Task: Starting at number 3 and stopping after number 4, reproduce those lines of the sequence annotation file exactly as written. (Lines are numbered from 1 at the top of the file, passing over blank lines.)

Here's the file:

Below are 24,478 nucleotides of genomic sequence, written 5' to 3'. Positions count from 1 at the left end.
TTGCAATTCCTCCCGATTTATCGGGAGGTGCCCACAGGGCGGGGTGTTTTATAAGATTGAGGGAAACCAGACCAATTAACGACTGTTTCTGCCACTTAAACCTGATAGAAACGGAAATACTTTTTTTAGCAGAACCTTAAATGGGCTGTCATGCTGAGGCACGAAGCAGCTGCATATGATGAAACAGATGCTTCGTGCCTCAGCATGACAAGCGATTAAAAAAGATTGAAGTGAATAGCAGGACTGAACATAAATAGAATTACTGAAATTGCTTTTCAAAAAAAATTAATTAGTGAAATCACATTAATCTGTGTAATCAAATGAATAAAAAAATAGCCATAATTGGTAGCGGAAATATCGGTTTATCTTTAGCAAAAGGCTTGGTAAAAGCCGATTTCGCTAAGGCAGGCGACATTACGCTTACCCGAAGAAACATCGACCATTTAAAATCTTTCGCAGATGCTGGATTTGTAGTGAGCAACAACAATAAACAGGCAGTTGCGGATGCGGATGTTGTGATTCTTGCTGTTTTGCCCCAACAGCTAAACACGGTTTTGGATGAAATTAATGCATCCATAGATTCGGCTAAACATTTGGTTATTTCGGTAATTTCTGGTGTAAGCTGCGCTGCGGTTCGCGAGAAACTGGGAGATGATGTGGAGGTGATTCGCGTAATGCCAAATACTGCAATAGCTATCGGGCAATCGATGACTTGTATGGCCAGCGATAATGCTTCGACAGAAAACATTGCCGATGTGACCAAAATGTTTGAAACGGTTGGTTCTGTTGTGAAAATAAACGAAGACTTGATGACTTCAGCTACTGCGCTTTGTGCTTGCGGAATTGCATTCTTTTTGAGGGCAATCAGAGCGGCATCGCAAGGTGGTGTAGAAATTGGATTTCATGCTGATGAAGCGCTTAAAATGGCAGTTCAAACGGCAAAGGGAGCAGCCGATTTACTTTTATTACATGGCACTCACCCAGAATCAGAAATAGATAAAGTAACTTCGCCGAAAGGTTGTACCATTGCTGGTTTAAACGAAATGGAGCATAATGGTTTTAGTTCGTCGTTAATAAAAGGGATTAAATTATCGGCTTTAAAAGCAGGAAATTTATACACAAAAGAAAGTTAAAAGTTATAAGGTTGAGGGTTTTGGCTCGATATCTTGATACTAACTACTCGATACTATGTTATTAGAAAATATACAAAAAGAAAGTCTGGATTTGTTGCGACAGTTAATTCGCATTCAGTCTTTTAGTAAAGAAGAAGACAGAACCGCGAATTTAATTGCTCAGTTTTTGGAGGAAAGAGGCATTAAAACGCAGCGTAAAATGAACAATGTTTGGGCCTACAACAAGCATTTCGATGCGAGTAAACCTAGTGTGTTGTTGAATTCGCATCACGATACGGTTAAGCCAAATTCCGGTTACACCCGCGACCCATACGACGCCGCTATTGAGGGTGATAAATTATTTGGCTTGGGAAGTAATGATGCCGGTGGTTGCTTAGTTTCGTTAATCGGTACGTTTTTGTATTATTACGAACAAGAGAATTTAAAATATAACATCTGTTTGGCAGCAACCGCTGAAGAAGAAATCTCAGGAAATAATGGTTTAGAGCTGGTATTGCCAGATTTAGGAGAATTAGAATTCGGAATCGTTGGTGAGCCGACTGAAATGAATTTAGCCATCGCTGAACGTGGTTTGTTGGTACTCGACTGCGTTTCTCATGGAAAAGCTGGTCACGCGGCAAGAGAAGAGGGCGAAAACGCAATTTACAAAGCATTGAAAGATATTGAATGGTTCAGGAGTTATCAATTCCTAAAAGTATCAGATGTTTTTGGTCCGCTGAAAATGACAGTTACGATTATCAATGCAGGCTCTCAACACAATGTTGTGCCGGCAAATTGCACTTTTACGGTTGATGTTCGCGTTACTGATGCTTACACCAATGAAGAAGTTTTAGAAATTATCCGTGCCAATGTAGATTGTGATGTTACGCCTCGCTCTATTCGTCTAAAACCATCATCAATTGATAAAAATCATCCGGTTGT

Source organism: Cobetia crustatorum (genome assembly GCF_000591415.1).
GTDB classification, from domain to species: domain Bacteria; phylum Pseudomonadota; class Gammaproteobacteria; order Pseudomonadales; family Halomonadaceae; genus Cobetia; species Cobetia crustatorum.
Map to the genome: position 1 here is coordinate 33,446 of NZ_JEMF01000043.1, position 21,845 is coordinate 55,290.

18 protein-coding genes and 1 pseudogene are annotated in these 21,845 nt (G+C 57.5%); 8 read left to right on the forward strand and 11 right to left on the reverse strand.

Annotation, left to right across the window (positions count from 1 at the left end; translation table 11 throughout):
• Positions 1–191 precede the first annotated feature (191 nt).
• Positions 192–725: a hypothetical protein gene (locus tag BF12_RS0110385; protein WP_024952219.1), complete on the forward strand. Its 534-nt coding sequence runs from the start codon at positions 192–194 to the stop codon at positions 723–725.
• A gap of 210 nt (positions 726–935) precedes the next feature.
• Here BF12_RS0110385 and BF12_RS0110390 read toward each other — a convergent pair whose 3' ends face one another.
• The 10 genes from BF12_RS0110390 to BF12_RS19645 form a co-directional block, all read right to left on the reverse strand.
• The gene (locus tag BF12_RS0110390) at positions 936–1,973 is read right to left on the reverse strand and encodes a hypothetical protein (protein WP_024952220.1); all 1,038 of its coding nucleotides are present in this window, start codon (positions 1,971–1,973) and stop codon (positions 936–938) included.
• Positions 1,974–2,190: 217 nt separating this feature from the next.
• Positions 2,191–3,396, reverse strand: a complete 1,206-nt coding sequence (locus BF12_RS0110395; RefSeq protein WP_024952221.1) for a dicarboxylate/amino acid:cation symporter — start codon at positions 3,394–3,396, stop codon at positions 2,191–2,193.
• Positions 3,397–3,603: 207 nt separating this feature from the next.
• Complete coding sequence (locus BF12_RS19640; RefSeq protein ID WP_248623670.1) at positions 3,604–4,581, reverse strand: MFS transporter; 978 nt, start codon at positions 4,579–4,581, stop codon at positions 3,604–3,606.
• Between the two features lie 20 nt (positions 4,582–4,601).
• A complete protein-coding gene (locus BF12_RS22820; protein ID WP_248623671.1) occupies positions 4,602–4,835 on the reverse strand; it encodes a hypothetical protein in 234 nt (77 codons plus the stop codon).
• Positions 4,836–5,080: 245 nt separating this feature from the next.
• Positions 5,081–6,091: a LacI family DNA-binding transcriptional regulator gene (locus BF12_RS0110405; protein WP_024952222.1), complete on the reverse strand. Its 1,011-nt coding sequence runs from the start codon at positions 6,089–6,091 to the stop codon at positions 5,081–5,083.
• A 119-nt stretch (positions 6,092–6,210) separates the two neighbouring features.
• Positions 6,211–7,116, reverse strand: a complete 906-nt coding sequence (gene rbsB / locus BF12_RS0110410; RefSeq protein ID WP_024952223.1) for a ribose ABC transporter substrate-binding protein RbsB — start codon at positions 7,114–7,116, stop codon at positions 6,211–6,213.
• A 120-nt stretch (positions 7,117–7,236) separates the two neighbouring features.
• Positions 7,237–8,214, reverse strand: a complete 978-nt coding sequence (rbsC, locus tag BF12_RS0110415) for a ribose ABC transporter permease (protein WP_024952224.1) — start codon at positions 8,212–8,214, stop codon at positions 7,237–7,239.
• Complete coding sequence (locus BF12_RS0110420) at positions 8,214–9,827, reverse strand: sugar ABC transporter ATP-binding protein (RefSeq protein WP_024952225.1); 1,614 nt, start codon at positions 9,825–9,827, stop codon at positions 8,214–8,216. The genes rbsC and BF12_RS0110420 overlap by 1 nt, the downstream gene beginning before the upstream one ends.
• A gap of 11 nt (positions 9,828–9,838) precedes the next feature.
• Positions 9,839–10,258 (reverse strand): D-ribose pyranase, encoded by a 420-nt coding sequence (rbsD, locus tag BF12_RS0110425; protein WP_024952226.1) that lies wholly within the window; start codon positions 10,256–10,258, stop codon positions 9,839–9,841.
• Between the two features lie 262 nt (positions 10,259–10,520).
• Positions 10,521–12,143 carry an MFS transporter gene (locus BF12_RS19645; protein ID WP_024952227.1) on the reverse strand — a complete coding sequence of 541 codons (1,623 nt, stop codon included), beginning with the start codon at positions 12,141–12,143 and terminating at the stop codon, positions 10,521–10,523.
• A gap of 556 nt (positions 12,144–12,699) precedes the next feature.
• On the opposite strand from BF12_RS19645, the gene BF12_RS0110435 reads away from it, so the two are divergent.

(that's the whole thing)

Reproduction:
Source organism: Cobetia crustatorum (genome assembly GCF_000591415.1).
GTDB classification, from domain to species: domain Bacteria; phylum Pseudomonadota; class Gammaproteobacteria; order Pseudomonadales; family Halomonadaceae; genus Cobetia; species Cobetia crustatorum.